Multifamily Investment Start ups

One of the best lessons my father ever taught me was about leverage. I didn’t even know it at the time, but now I have come to realize the importance of the lesson. By definition leverage is the use of borrowed money to finance the bulk of an investment. Actually it’s much more than that. It’s about building your net worth. So how do you get started you’re asking yourself? Perhaps my multifamily investment story can explain it.
I purchased my first multifamily dwelling in 1995 several months after I got married. Since my father was a realtor, he showed me how owning would be more valuable than renting. I had a steady teaching job and good credit, but little savings. I was also young and scared, but I had a lot of faith in my father’s wisdom. The house was an old Victorian in the city of Buffalo with tremendous character. We lived on the first floor and rented out the two units on the second floor. The rent covered our mortgage and most of the maintenance costs associated with the property. It was a gift at the time since my husband was running a start up business and the tax write offs were a nice balance. We purchased the house for $90,000 with a 15 year fixed rate conventional mortgage that rolled in our closing costs. We used some of our wedding funds for the required 20% down payment. In other words, we leveraged 80% of the deal or $72,000.
Five years, and two children later, we had out grown our one and a half bedroom multifamily investment and were ready for our dream house. Much like our market today, finding a moderately priced house ($150,000) that wasn’t a major fixer upper in the Elmwood Village was next to impossible. We happened upon a house that was priced above what we were looking for ($279,900), but had some income attached to it. Since we had become used to the idea of having other tenants in the house it was worth consideration. After walking through the house with the listing agent and some other realtors, we knew this was it. How could we make this work? The house was $130,000 more than we could afford!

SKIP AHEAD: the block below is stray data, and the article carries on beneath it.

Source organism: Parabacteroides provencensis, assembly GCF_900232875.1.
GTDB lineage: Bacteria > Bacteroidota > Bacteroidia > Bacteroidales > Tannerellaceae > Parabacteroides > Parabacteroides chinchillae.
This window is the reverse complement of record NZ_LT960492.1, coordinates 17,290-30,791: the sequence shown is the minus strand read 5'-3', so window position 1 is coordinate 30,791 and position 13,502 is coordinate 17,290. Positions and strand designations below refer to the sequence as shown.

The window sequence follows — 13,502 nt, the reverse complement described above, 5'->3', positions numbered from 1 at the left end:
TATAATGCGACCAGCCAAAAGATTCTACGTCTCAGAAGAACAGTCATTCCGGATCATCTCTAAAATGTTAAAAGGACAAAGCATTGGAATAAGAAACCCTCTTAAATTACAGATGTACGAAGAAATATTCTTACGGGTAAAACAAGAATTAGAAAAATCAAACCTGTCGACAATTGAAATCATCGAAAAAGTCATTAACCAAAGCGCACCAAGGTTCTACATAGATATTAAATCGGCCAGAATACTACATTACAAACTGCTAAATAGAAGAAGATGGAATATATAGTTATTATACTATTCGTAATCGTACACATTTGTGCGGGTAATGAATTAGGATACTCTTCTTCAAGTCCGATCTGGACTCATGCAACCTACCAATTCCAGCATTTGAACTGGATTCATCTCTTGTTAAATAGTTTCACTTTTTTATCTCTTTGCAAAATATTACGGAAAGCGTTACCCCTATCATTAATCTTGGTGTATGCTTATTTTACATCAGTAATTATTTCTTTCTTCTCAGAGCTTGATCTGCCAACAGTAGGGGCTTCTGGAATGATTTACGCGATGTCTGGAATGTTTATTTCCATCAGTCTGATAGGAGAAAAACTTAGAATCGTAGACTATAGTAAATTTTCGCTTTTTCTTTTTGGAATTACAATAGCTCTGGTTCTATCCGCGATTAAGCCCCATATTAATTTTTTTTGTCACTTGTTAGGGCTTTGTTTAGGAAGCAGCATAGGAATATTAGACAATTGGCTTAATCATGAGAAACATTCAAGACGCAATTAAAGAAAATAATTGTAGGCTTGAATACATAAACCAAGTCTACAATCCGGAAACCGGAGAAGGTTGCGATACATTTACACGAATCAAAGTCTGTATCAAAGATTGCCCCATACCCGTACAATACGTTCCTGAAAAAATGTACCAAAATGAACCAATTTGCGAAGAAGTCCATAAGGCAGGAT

When we sat down with my father, he showed us how it could work. We were already preapproved for a mortgage ($150,000), we had the income and equity from our first multifamily investment (~$93,150 in value plus $28,000 annually in rent) and there was an income apartment in the new house thus ($20,400/year), our net worth was greater than we realized thus we could leverage more. Suddenly, the asking price was doable. That was the second time we recognized that our first multifamily investment was indeed a gift. The equity we had built up in that property had qualified us for a home that our mere salaries would not have and because we were adding additional income with the new rent we were able to purchase our dream home with other people’s money. It was a successful start up.

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